Welcome to the NL East April Recap. WSBGMs emailed select bloggers from all NL East teams and the following are their responses. Missing is the Florida Marlins, because much like their fanbase, their bloggers also don't give a crap about them either. Hopefully this will become a monthly feature.
Capitol Avenue Club
1. First Impression- They're a good team but they've played pretty bad thus far. The starting pitching hasn't been nearly as good as I expected, the offense has struggled more than I expected, and they've predictably been bad at running the bases and in the field. The one bright spot has been the bullpen.
2. Most Impressive- The most impressive pitcher has been Tommy Hanson, who has struck out 33 batters and walked only 10 in 29 innings. The most impressive hitter has been Jason Heyward, who has posted a .369 wOBA in 89 PA's as a rookie.
3. Biggest Disappointment- Jair Jurrjens has been a wreck thus far, posting a 5.21 SIERA in 24 innings. Matt Diaz has walked only twice and struck out 14 times with 2 extra base hits in 49 PA's.
4. Future- Like I said, this is still a good team, but they're going to have to play better, like they're capable of, if they're going to contend this season.
1. First Impression - Well, the Braves got off to a good start this season and went 8-5 in their first 13 games before going into the recent tailspin and losing nine straight. I think they'll pull things together though and I think they will go on to have a pretty good season. Some of their starting pitchers (Jurrjens, Lowe, and Kawakami) have to pitch better than they have to date and some of their hitters (McLouth, Cabrera, and Glaus) have to pick up the pace if the team is going to be successful this season.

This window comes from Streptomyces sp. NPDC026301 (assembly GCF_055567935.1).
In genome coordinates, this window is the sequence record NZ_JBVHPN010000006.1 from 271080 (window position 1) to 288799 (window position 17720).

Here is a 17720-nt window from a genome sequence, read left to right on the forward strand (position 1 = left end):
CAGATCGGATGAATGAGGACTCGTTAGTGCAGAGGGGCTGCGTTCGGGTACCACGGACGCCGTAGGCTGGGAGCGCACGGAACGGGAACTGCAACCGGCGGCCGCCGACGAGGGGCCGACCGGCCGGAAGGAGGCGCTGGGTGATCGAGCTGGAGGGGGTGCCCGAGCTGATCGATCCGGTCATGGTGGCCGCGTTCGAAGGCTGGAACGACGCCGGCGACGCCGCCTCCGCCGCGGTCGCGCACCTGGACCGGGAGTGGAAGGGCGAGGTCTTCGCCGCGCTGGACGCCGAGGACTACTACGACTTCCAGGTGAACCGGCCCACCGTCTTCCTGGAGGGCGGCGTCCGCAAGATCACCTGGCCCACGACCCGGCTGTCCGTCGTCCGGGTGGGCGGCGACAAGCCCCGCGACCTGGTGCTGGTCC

2. Most Impressive - I'd have to go with the two young guys - Tommy Hanson and Jason Heyward. Hanson is rapidly developing into one of the National League's best starting pitchers and Heyward has unbelievable skills for a 20-year old rookie (or anyone else for that matter). As long as they stay healthy, they're going to be two of the NL's best players for a long, long time.
3. Biggest Disappointment - It's still awfully early to single out one or two guys as the most disappointing player(s), so I'm not going to do that just yet, but as I said earlier, Jair Jurrjens, Derek Lowe, and Kenshin Kawakami have to start pitching better than they have thus far and Nate McLouth, Melky Cabrera, and Troy Glaus have to start hitting for the Braves to be successful.
4. Future - The long-term outlook for the Braves is outstanding. They have more major league caliber talent in their minor league system than any other team in the division and they have a lot of good young pitching prospects in their organization, which could prove helpful if they look to upgrade the major league team via trade. Their short-term/immediate future hinges on some of their key players playing up to their potential this season, but the Braves are certainly capable of contending in the NL East.
New York Mets:
1. First Impression- Well the Mets started off with a whimper but ended with a bang by taking nine straight to close out the month. To be perfectly honest, I'm not too sure what to make of them yet. The fact that they're near the top of the standings despite missing Carlos Beltran, losing a few games of Jose Reyes, and dealing with a slumping Jason Bay is a good sign. If Beltran returns, they only stand to get better in that regard. But at the same time, their pitching won't be this good the whole season. Mike Pelfrey was pitching out of his mind, and that's just not sustainable. He will be better than last year, certainly, but exactly how much better is still up for debate. Ditto for Jon Niese. And ditto for the bullpen, which has probably been a little lucky in how well its performed.
2. Most Impressive- Big Pelf has been the most impressive pitcher, however lucky he may or may not have been. A new splitter appears to have helped his strikeout rate, pushing it up over a strikeout per nine innings. Unfortunately, his walk rate has seen a similar rise, causing me to doubt his great start just a tad. Among hitters, David Wright is only hitting around .270, but he's walking a ton and his power appears to be back. And that's a great sign.
3. Least Impressive- John Maine has been simply disastrous. He's not throwing strikes and at times he's been lucky to break 90 with his heater. The result is too many baserunners and too many homeruns, a deadly combination. Among the hitters, Jose Reyes really hasn't done much since returning. It's a little disconcerting if explainable as he returns from an injury. Hopefully he'll get better.